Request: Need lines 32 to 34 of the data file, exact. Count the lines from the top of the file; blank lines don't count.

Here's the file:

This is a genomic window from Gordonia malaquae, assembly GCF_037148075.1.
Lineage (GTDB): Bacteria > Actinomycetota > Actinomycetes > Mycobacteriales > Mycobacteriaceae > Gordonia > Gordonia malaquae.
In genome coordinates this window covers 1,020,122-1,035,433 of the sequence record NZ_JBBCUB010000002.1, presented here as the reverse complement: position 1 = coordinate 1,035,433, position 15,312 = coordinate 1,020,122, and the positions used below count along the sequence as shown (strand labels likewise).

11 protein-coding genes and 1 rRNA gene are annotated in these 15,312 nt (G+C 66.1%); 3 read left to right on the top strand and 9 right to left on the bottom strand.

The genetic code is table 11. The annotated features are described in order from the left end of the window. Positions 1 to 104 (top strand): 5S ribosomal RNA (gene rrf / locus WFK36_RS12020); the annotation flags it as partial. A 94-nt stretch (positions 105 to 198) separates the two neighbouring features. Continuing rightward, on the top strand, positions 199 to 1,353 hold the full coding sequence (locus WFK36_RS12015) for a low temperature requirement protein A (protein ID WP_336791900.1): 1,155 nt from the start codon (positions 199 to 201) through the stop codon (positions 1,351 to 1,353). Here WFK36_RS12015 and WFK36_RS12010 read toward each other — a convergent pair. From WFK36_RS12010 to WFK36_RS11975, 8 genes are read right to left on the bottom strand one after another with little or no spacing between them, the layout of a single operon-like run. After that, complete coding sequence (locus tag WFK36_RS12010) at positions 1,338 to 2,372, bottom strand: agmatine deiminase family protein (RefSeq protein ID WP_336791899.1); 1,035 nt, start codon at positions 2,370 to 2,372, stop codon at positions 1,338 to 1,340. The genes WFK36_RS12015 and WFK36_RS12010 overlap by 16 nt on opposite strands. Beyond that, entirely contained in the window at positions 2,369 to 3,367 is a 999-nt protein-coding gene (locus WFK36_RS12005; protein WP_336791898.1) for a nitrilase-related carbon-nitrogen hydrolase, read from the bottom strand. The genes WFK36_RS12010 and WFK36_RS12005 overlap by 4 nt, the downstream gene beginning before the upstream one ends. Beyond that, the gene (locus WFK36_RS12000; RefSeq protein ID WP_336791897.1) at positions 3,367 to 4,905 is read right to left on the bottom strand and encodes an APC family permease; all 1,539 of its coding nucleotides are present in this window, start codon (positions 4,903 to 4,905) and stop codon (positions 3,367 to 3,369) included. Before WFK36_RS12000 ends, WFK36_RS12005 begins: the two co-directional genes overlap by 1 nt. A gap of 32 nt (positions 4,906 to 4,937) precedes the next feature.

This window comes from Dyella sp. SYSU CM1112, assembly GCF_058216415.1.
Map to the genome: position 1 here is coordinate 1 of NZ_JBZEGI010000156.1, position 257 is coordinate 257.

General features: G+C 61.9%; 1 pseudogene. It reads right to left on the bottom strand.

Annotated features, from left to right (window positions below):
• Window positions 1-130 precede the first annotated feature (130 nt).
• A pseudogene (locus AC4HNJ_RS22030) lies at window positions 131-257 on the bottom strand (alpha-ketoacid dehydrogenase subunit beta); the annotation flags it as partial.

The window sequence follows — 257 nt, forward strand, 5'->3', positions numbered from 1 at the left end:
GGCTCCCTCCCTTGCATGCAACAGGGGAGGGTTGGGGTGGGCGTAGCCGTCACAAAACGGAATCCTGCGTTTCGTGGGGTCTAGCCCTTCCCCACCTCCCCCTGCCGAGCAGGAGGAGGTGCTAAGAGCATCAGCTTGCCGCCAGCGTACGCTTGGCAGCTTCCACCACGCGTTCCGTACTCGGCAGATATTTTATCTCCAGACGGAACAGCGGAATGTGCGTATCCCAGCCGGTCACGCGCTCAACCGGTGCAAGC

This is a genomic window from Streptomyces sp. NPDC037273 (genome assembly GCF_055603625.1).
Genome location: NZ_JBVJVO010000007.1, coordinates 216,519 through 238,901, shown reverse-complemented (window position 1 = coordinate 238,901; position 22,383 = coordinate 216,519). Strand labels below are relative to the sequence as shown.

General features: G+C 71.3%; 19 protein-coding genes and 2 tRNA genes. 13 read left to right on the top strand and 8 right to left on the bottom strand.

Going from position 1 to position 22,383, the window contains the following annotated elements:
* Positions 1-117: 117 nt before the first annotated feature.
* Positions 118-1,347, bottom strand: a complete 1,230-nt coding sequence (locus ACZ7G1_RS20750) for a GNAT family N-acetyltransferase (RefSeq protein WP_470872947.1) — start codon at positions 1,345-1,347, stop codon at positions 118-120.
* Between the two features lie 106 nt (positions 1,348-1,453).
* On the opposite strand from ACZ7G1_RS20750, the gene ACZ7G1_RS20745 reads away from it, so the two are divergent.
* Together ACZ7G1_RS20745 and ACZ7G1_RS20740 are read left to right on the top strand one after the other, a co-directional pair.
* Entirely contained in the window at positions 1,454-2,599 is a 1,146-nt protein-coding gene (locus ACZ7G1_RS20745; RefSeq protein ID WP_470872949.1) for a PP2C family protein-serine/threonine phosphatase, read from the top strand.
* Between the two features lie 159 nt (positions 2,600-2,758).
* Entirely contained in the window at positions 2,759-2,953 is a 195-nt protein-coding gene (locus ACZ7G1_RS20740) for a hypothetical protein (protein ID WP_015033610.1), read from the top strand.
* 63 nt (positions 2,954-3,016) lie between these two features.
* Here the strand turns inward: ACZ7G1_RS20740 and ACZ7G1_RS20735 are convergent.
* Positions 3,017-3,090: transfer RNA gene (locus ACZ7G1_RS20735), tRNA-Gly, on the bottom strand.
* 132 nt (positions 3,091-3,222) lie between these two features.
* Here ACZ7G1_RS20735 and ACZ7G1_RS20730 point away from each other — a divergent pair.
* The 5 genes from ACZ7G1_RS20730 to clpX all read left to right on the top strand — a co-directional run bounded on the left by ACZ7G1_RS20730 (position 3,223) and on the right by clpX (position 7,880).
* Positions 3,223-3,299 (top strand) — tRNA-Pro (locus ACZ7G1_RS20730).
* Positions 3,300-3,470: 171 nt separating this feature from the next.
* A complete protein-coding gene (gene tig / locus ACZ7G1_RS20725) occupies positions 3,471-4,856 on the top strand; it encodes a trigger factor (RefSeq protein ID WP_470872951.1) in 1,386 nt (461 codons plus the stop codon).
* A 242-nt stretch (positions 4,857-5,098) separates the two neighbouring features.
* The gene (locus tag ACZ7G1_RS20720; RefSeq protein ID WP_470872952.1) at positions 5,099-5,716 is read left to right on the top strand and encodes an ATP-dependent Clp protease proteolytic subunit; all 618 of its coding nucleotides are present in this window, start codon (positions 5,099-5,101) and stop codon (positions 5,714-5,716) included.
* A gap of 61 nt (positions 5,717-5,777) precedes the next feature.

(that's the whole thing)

* Positions 3,223-3,299 (top strand) — tRNA-Pro (locus ACZ7G1_RS20730).
* Positions 3,300-3,470: 171 nt separating this feature from the next.
* A complete protein-coding gene (gene tig / locus ACZ7G1_RS20725) occupies positions 3,471-4,856 on the top strand; it encodes a trigger factor (RefSeq protein ID WP_470872951.1) in 1,386 nt (461 codons plus the stop codon).